The test section is of closed-jet design, and for automotive testing a secondary floor assembly is installed with provision for boundary layer suction and a model support structure enclosed in a turntable. A unique feature of the GLMWT compared to the other wind tunnels described in this paper is the model mounting hardware. Four circular pads of approximately 150 mm diameter support the model wheels, and are exposed to the airflow. Pressure taps in the pads allow for subtraction of the aerodynamic loads on the pads.
Korea Aerospace Research Institute Low Speed Wind Tunnel (KARI LSWT)
The KARI Low Speed Wind Tunnel was developed in 1998 for the primary purpose of supporting aeronautical and aerospace development programs. However, the facility was also designed to support other test objectives, including ground vehicles . The primary, closed-jet test section with 3 m x 4 m rectangular cross-section was installed in 1998. The maximum wind speed in the closed test section is 120 m/s and the turbulence intensity level is less than 0.13%. The alternate, open-jet test section with a 3.75 m x 5 m nozzle was installed in 2008. The maximum wind speed in the open jet test section is 70 m/s and the turbulence intensity level is less than 0.4%.
More than 200 models such as a fixed wing airplane, helicopter, launching vehicle, high-speed train, wind turbine blade, ship, and motor vehicle were tested in this facility since 1998. Most of the tests focused on the aerodynamic forces and moments and surface pressures. Some of the tests were conducted to measure the aeroacoustic noise and flow field around the model. The six-component balance, electronic pressure scanner, laser beam, and acoustic measuring devices were installed to support those kinds of tests.
An elevated ground board system was installed in 2010 to reduce the boundary layer thickness for simulation of the ground effect of airplanes. The total length including the leading edge and tail flap was 6.5 m and the height from the tunnel floor to its center was 0.85 m. It was modified in 2013 for automotive testing. An automotive support frame was designed and built with attachment directly to the external balance. Four adjustable wheel supports permit various sizes of models to be mounted. The front wheel position can be adjusted from 2.5 m to 2.7 m behind the leading edge of the ground board.
Monash University 1.4 MW Wind Tunnel
The Monash 1.4 MW Wind Tunnel is the largest wind tunnel in Australia. It is a multi-purpose wind tunnel that is capable of full-scale vehicle aerodynamic and aero-acoustic testing. It is also used for a variety of wind engineering studies and for applications such as aircraft, truck, train, cycle, and other aerodynamic tests. A schematic of the tunnel's layout is shown in Figure 8. The tunnel is a closed return design, where the air path follows a vertical circuit. In standard configuration it has two test sections: a 2.6 m x 4 m 3/4-openjet automotive test section (downstairs) and a 4 m x 12 m closed-jet wind engineering section (upstairs). By raising the top of the nozzle, the automotive test section can be increased to 4 m x 4 m. The air is driven by two 5 m diameter fans, while a number of acoustic splitters and dampeners are employed to reduce the noise level in the open-jet test section for aero-acoustic testing.
A project was undertaken to develop a new closed test section that could be inserted into the automotive test section to provide the capability to conduct 1/3-scale vehicle aerodynamic tests. The design of this new scale model test section needed to incorporate a new scale model force balance and turntable, and its geometry had to be carefully designed to ensure adequate flow uniformity, minimal static pressure gradient, and minimal boundary layer height at the model.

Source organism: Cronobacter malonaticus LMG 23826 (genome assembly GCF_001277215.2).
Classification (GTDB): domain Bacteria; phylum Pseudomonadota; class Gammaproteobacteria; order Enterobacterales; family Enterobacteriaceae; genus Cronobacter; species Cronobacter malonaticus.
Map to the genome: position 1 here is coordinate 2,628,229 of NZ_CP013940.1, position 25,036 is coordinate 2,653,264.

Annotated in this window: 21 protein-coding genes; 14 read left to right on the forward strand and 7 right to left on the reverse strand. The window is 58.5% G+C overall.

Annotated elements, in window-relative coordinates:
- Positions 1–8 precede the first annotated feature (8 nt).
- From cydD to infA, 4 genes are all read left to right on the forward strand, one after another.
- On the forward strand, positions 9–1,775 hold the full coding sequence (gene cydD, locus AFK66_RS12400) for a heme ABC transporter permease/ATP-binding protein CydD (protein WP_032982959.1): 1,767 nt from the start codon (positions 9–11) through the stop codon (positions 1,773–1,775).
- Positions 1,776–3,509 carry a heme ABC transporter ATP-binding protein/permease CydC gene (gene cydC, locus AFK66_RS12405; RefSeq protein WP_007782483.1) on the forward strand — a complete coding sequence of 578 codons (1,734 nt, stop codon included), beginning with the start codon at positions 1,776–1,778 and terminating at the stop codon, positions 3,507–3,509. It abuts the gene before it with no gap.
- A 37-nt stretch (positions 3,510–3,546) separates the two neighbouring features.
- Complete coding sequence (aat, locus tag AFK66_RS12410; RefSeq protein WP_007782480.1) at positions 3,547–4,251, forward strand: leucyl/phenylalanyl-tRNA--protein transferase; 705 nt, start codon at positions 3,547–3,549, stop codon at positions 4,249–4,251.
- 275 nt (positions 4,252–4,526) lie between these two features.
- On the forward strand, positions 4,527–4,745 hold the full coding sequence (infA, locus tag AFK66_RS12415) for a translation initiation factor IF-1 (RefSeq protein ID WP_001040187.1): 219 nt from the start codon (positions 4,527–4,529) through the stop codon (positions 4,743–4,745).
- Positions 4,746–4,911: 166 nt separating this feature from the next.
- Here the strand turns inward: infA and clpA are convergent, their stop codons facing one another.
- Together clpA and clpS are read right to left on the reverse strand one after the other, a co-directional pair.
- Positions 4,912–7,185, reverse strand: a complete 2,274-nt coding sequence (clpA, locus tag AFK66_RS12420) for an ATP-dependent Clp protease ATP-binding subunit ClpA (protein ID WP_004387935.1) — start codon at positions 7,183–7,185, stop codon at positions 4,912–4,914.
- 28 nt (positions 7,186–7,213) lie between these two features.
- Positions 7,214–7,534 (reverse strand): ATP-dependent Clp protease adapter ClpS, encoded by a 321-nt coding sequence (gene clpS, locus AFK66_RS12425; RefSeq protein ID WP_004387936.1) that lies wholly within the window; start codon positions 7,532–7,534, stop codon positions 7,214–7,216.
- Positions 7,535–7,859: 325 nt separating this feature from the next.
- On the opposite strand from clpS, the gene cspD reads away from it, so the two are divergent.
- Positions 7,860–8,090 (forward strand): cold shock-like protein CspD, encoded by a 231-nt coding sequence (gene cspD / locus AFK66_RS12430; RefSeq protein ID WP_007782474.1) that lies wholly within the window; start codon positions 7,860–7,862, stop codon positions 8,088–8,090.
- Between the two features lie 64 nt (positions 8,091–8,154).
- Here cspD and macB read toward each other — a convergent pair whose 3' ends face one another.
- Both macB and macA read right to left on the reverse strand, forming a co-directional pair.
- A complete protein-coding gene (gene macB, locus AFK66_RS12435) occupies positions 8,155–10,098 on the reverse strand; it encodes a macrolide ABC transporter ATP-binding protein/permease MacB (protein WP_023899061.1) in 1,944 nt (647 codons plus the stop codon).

The new scale test section was designed to be installed into the wind tunnel's open-jet automotive test section as a closed-jet configuration. The walls of the insert attach to the nozzle exit of the existing open-jet automotive section and extend 10.8 m downstream to the collector. The insert needed to be removable so that the wind tunnel could be converted back to its full-scale open-jet configuration. Therefore the walls were designed as modular sections that are bolted together to form the closed-jet walls.
An elevated ground plane design was used to minimize boundary layer effects at the model. A CFD-optimized nose profile was developed with the final dimensions for the ground plane being 8.8 m long with the leading edge 2.8 m upstream of the turntable center. A half ellipse profile was selected for the nose geometry and the ground plane was tapered over the last 1.2 m at the trailing edge. The ground plane is supported by ten 100 x 50 mm rectangular steel columns and is modular to allow easy installation and removal.
Following tests in the closed-jet configuration, an open-jet configuration was evaluated using the same ground plane and force balance as the closed-jet configuration but without the wall and roof insert. This was done primarily to improve the operational efficiency of the tunnel and to minimize the downtime when converting from full-scale to reduced-scale configuration. Due to time and resource limitations, corrections were not applied to data from the open-jet test section at the time of this study. Based on the test section geometry and static pressure gradient profile, it is expected that the corrections would be small and therefore they could (mostly) be encompassed by the correlation factors. Further study is intended.
Tunel Aerodinamico 2 (TA-2) - Brazil
The TA-2 Wind tunnel was built during 1950-58 in the city of Sao Jose dos Campos, state of Sao Paulo, Brazil. Its initial role was to serve as a laboratory of aerodynamics for the course of aeronautical engineering at the Instituto Tecnologico de Aeronautica (ITA) and to be a basic tool for establishing and consolidating the aviation industry in Brazil, in particular the internationally known EMBRAER. The portfolio of tests includes cars, buses, ships, submarine, military artifacts, construction models, and various studies. However, the most extensive campaigns are those involving the aircraft of EMBRAER. Since the 1970s the TA-2 is a facility of the Instituto de Aeronautica e Espaco (IAE). The TA-2 is the largest wind tunnel in Latin America in commercial operation.